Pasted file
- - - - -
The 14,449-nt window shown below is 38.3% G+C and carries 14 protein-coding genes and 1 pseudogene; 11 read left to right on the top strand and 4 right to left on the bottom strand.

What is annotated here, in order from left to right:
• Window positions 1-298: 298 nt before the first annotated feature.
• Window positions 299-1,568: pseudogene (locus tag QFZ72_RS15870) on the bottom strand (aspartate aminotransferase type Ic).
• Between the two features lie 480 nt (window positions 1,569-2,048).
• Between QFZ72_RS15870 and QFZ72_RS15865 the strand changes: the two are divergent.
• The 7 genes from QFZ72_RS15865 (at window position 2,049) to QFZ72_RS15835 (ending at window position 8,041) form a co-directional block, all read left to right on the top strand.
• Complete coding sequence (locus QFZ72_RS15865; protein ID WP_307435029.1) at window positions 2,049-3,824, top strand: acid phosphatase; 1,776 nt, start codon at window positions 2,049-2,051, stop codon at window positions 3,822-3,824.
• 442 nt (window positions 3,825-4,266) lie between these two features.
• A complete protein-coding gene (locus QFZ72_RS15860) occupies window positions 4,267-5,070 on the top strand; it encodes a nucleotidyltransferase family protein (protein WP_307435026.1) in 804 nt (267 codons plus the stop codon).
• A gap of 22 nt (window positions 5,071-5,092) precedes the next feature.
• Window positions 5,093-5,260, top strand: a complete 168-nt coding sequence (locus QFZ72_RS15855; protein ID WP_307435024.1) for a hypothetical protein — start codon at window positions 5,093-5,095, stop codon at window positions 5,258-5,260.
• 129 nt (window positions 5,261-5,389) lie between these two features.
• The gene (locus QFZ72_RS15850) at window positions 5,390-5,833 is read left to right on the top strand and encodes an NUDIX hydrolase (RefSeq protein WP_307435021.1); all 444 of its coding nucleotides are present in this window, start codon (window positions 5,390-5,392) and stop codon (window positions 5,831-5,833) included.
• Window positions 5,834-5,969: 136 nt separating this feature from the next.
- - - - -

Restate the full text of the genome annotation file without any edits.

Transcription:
The 14,449-nt window shown below is 38.3% G+C and carries 14 protein-coding genes and 1 pseudogene; 11 read left to right on the top strand and 4 right to left on the bottom strand.

What is annotated here, in order from left to right:
• Window positions 1-298: 298 nt before the first annotated feature.
• Window positions 299-1,568: pseudogene (locus tag QFZ72_RS15870) on the bottom strand (aspartate aminotransferase type Ic).
• Between the two features lie 480 nt (window positions 1,569-2,048).
• Between QFZ72_RS15870 and QFZ72_RS15865 the strand changes: the two are divergent.
• The 7 genes from QFZ72_RS15865 (at window position 2,049) to QFZ72_RS15835 (ending at window position 8,041) form a co-directional block, all read left to right on the top strand.
• Complete coding sequence (locus QFZ72_RS15865; protein ID WP_307435029.1) at window positions 2,049-3,824, top strand: acid phosphatase; 1,776 nt, start codon at window positions 2,049-2,051, stop codon at window positions 3,822-3,824.
• 442 nt (window positions 3,825-4,266) lie between these two features.
• A complete protein-coding gene (locus QFZ72_RS15860) occupies window positions 4,267-5,070 on the top strand; it encodes a nucleotidyltransferase family protein (protein WP_307435026.1) in 804 nt (267 codons plus the stop codon).
• A gap of 22 nt (window positions 5,071-5,092) precedes the next feature.
• Window positions 5,093-5,260, top strand: a complete 168-nt coding sequence (locus QFZ72_RS15855; protein ID WP_307435024.1) for a hypothetical protein — start codon at window positions 5,093-5,095, stop codon at window positions 5,258-5,260.
• 129 nt (window positions 5,261-5,389) lie between these two features.
• The gene (locus QFZ72_RS15850) at window positions 5,390-5,833 is read left to right on the top strand and encodes an NUDIX hydrolase (RefSeq protein WP_307435021.1); all 444 of its coding nucleotides are present in this window, start codon (window positions 5,390-5,392) and stop codon (window positions 5,831-5,833) included.
• Window positions 5,834-5,969: 136 nt separating this feature from the next.